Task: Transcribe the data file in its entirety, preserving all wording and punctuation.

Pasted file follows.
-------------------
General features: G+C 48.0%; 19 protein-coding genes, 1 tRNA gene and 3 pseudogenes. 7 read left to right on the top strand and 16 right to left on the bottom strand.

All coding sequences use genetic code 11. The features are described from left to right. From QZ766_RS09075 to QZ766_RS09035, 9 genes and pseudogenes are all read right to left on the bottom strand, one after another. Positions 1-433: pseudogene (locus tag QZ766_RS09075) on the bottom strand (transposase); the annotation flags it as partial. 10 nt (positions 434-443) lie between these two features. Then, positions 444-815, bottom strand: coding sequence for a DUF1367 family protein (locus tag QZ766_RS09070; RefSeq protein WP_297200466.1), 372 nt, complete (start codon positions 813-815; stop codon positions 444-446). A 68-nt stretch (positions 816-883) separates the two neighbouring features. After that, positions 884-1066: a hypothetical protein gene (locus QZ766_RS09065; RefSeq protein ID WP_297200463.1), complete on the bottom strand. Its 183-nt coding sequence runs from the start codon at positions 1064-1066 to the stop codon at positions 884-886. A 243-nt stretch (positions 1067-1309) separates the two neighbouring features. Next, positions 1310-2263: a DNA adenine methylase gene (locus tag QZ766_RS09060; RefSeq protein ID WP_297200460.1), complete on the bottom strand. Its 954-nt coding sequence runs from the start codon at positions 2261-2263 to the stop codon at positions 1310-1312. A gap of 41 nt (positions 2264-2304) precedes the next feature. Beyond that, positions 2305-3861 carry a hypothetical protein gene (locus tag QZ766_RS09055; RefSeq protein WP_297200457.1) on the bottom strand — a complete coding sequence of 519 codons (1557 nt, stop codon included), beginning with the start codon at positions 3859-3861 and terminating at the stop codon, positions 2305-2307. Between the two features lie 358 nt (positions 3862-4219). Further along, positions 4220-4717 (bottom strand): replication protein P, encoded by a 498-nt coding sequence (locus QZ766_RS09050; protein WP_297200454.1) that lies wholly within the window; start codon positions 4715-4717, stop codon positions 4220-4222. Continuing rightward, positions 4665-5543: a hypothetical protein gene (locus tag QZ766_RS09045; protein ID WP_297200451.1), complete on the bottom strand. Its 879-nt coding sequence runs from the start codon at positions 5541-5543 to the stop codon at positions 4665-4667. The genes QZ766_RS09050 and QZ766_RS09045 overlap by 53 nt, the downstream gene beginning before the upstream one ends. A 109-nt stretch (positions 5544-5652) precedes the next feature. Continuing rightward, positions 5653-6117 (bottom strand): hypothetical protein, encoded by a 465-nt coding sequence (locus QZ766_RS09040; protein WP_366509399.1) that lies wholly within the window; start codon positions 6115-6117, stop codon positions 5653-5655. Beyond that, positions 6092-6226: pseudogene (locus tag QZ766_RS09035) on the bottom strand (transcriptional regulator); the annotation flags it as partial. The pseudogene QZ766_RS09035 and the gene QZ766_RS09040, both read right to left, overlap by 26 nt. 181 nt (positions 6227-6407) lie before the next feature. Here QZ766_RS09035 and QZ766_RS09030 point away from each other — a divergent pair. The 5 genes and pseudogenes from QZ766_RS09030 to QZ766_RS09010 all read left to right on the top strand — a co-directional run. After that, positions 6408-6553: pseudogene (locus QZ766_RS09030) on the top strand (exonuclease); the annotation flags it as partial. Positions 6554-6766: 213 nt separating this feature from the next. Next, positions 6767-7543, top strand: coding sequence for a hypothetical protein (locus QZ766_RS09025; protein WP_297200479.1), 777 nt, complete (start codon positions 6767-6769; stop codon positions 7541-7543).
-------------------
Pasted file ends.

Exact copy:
General features: G+C 48.0%; 19 protein-coding genes, 1 tRNA gene and 3 pseudogenes. 7 read left to right on the top strand and 16 right to left on the bottom strand.

All coding sequences use genetic code 11. The features are described from left to right. From QZ766_RS09075 to QZ766_RS09035, 9 genes and pseudogenes are all read right to left on the bottom strand, one after another. Positions 1-433: pseudogene (locus tag QZ766_RS09075) on the bottom strand (transposase); the annotation flags it as partial. 10 nt (positions 434-443) lie between these two features. Then, positions 444-815, bottom strand: coding sequence for a DUF1367 family protein (locus tag QZ766_RS09070; RefSeq protein WP_297200466.1), 372 nt, complete (start codon positions 813-815; stop codon positions 444-446). A 68-nt stretch (positions 816-883) separates the two neighbouring features. After that, positions 884-1066: a hypothetical protein gene (locus QZ766_RS09065; RefSeq protein ID WP_297200463.1), complete on the bottom strand. Its 183-nt coding sequence runs from the start codon at positions 1064-1066 to the stop codon at positions 884-886. A 243-nt stretch (positions 1067-1309) separates the two neighbouring features. Next, positions 1310-2263: a DNA adenine methylase gene (locus tag QZ766_RS09060; RefSeq protein ID WP_297200460.1), complete on the bottom strand. Its 954-nt coding sequence runs from the start codon at positions 2261-2263 to the stop codon at positions 1310-1312. A gap of 41 nt (positions 2264-2304) precedes the next feature. Beyond that, positions 2305-3861 carry a hypothetical protein gene (locus tag QZ766_RS09055; RefSeq protein WP_297200457.1) on the bottom strand — a complete coding sequence of 519 codons (1557 nt, stop codon included), beginning with the start codon at positions 3859-3861 and terminating at the stop codon, positions 2305-2307. Between the two features lie 358 nt (positions 3862-4219). Further along, positions 4220-4717 (bottom strand): replication protein P, encoded by a 498-nt coding sequence (locus QZ766_RS09050; protein WP_297200454.1) that lies wholly within the window; start codon positions 4715-4717, stop codon positions 4220-4222. Continuing rightward, positions 4665-5543: a hypothetical protein gene (locus tag QZ766_RS09045; protein ID WP_297200451.1), complete on the bottom strand. Its 879-nt coding sequence runs from the start codon at positions 5541-5543 to the stop codon at positions 4665-4667. The genes QZ766_RS09050 and QZ766_RS09045 overlap by 53 nt, the downstream gene beginning before the upstream one ends. A 109-nt stretch (positions 5544-5652) precedes the next feature. Continuing rightward, positions 5653-6117 (bottom strand): hypothetical protein, encoded by a 465-nt coding sequence (locus QZ766_RS09040; protein WP_366509399.1) that lies wholly within the window; start codon positions 6115-6117, stop codon positions 5653-5655. Beyond that, positions 6092-6226: pseudogene (locus tag QZ766_RS09035) on the bottom strand (transcriptional regulator); the annotation flags it as partial. The pseudogene QZ766_RS09035 and the gene QZ766_RS09040, both read right to left, overlap by 26 nt. 181 nt (positions 6227-6407) lie before the next feature. Here QZ766_RS09035 and QZ766_RS09030 point away from each other — a divergent pair. The 5 genes and pseudogenes from QZ766_RS09030 to QZ766_RS09010 all read left to right on the top strand — a co-directional run. After that, positions 6408-6553: pseudogene (locus QZ766_RS09030) on the top strand (exonuclease); the annotation flags it as partial. Positions 6554-6766: 213 nt separating this feature from the next. Next, positions 6767-7543, top strand: coding sequence for a hypothetical protein (locus QZ766_RS09025; protein WP_297200479.1), 777 nt, complete (start codon positions 6767-6769; stop codon positions 7541-7543).